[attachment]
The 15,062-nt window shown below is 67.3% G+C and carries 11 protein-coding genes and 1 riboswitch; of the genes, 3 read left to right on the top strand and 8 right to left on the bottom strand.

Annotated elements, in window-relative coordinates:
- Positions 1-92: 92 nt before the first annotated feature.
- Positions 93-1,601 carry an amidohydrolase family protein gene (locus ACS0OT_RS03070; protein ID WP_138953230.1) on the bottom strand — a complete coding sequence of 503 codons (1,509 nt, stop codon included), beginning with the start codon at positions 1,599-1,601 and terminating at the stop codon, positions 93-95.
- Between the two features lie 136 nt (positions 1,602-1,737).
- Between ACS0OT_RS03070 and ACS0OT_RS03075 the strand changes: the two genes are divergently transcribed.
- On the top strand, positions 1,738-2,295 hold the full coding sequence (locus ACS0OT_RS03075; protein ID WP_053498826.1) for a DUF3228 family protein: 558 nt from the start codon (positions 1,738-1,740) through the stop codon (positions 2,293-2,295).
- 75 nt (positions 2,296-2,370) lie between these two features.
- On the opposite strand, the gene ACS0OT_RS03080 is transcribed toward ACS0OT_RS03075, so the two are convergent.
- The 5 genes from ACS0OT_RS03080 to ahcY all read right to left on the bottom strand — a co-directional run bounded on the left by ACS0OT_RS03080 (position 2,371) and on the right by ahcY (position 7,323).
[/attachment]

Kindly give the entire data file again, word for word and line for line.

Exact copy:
The 15,062-nt window shown below is 67.3% G+C and carries 11 protein-coding genes and 1 riboswitch; of the genes, 3 read left to right on the top strand and 8 right to left on the bottom strand.

Annotated elements, in window-relative coordinates:
- Positions 1-92: 92 nt before the first annotated feature.
- Positions 93-1,601 carry an amidohydrolase family protein gene (locus ACS0OT_RS03070; protein ID WP_138953230.1) on the bottom strand — a complete coding sequence of 503 codons (1,509 nt, stop codon included), beginning with the start codon at positions 1,599-1,601 and terminating at the stop codon, positions 93-95.
- Between the two features lie 136 nt (positions 1,602-1,737).
- Between ACS0OT_RS03070 and ACS0OT_RS03075 the strand changes: the two genes are divergently transcribed.
- On the top strand, positions 1,738-2,295 hold the full coding sequence (locus ACS0OT_RS03075; protein ID WP_053498826.1) for a DUF3228 family protein: 558 nt from the start codon (positions 1,738-1,740) through the stop codon (positions 2,293-2,295).
- 75 nt (positions 2,296-2,370) lie between these two features.
- On the opposite strand, the gene ACS0OT_RS03080 is transcribed toward ACS0OT_RS03075, so the two are convergent.
- The 5 genes from ACS0OT_RS03080 to ahcY all read right to left on the bottom strand — a co-directional run bounded on the left by ACS0OT_RS03080 (position 2,371) and on the right by ahcY (position 7,323).